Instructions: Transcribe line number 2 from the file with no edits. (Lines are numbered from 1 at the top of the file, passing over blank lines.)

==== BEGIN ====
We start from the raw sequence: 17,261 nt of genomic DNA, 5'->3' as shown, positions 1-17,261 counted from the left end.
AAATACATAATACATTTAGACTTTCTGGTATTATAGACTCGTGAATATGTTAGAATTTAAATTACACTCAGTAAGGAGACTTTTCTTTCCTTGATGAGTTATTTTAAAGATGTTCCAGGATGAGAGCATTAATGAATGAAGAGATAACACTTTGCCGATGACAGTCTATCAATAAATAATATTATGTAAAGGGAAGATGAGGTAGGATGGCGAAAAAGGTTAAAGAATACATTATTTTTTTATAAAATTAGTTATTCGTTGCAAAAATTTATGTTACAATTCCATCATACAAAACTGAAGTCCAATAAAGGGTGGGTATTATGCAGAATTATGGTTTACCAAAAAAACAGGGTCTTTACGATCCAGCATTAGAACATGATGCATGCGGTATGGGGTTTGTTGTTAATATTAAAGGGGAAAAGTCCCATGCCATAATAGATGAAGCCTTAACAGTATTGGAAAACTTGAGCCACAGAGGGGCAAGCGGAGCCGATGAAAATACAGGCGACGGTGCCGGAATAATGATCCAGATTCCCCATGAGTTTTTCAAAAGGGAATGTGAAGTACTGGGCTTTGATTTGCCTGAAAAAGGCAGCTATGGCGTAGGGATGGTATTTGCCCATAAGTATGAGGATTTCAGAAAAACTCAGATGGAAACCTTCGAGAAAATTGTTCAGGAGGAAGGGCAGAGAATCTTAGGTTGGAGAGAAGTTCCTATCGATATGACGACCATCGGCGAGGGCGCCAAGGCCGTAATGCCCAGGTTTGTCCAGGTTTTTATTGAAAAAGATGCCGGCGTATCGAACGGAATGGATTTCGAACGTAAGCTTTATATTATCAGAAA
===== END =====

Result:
AAATACATAATACATTTAGACTTTCTGGTATTATAGACTCGTGAATATGTTAGAATTTAAATTACACTCAGTAAGGAGACTTTTCTTTCCTTGATGAGTTATTTTAAAGATGTTCCAGGATGAGAGCATTAATGAATGAAGAGATAACACTTTGCCGATGACAGTCTATCAATAAATAATATTATGTAAAGGGAAGATGAGGTAGGATGGCGAAAAAGGTTAAAGAATACATTATTTTTTTATAAAATTAGTTATTCGTTGCAAAAATTTATGTTACAATTCCATCATACAAAACTGAAGTCCAATAAAGGGTGGGTATTATGCAGAATTATGGTTTACCAAAAAAACAGGGTCTTTACGATCCAGCATTAGAACATGATGCATGCGGTATGGGGTTTGTTGTTAATATTAAAGGGGAAAAGTCCCATGCCATAATAGATGAAGCCTTAACAGTATTGGAAAACTTGAGCCACAGAGGGGCAAGCGGAGCCGATGAAAATACAGGCGACGGTGCCGGAATAATGATCCAGATTCCCCATGAGTTTTTCAAAAGGGAATGTGAAGTACTGGGCTTTGATTTGCCTGAAAAAGGCAGCTATGGCGTAGGGATGGTATTTGCCCATAAGTATGAGGATTTCAGAAAAACTCAGATGGAAACCTTCGAGAAAATTGTTCAGGAGGAAGGGCAGAGAATCTTAGGTTGGAGAGAAGTTCCTATCGATATGACGACCATCGGCGAGGGCGCCAAGGCCGTAATGCCCAGGTTTGTCCAGGTTTTTATTGAAAAAGATGCCGGCGTATCGAACGGAATGGATTTCGAACGTAAGCTTTATATTATCAGAAA